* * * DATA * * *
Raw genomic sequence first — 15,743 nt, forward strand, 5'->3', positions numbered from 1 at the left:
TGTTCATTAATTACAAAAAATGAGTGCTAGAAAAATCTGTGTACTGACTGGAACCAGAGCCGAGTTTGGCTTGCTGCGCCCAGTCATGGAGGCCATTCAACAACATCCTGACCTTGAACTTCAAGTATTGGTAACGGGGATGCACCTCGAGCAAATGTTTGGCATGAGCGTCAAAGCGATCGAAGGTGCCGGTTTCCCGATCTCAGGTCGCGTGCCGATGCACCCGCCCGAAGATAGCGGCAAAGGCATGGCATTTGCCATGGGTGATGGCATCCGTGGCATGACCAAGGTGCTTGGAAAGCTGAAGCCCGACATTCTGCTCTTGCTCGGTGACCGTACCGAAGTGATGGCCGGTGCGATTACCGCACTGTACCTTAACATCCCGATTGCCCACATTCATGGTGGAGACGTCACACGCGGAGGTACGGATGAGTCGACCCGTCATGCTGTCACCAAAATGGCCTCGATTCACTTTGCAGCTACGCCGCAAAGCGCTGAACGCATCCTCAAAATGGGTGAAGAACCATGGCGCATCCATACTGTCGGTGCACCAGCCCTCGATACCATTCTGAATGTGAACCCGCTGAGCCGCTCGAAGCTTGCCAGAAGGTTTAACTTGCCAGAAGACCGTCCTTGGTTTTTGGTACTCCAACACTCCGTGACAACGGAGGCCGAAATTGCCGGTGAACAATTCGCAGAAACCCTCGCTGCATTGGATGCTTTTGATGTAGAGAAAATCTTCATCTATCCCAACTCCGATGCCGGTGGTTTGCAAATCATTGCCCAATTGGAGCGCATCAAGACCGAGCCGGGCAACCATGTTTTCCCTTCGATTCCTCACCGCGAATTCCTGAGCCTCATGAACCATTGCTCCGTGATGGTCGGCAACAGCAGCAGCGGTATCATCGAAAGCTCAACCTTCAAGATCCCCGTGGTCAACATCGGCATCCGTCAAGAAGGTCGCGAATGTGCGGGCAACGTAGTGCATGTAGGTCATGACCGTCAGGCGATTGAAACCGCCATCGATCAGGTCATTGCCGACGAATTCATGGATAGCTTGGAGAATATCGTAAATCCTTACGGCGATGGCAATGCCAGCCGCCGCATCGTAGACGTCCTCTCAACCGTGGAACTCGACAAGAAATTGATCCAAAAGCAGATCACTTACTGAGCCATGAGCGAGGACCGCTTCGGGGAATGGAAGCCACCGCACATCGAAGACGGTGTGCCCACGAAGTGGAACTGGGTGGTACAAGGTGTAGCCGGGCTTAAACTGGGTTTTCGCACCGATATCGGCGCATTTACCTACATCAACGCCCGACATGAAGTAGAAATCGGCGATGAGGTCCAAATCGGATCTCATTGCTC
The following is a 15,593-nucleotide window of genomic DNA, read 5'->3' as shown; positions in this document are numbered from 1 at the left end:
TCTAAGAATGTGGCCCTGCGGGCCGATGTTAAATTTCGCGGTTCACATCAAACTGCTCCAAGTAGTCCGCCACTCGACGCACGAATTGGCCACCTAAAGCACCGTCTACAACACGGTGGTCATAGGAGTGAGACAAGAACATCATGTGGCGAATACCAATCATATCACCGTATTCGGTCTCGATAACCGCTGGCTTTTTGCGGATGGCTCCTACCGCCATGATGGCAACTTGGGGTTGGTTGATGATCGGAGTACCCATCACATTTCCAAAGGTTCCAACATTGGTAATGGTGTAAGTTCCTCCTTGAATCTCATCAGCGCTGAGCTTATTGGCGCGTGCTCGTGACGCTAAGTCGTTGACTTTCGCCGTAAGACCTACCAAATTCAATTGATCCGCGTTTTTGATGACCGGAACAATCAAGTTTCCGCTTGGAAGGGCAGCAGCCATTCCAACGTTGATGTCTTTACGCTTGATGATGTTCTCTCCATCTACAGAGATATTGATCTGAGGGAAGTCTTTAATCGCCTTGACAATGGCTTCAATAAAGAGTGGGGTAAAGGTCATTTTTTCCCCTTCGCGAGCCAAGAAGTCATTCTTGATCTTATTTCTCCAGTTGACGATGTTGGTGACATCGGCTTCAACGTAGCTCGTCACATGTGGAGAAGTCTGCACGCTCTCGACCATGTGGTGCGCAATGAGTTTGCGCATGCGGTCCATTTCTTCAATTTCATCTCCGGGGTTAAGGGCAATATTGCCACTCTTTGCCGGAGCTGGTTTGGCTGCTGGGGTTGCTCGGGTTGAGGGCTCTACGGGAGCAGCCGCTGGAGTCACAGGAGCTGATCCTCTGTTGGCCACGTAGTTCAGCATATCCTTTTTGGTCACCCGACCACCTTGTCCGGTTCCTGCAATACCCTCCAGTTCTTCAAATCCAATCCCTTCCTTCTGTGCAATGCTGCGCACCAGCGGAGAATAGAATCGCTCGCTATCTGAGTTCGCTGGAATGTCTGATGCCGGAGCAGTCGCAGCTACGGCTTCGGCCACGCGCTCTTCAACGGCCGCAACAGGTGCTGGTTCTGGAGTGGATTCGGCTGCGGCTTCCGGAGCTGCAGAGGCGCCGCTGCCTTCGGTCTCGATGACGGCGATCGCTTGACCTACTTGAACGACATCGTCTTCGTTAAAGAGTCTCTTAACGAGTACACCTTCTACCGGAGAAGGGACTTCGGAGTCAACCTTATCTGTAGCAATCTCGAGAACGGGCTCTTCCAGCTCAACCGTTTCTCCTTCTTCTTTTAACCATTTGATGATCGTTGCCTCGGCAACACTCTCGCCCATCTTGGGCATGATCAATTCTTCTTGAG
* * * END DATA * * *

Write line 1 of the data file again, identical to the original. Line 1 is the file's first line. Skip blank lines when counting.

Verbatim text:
Raw genomic sequence first — 15,743 nt, forward strand, 5'->3', positions numbered from 1 at the left: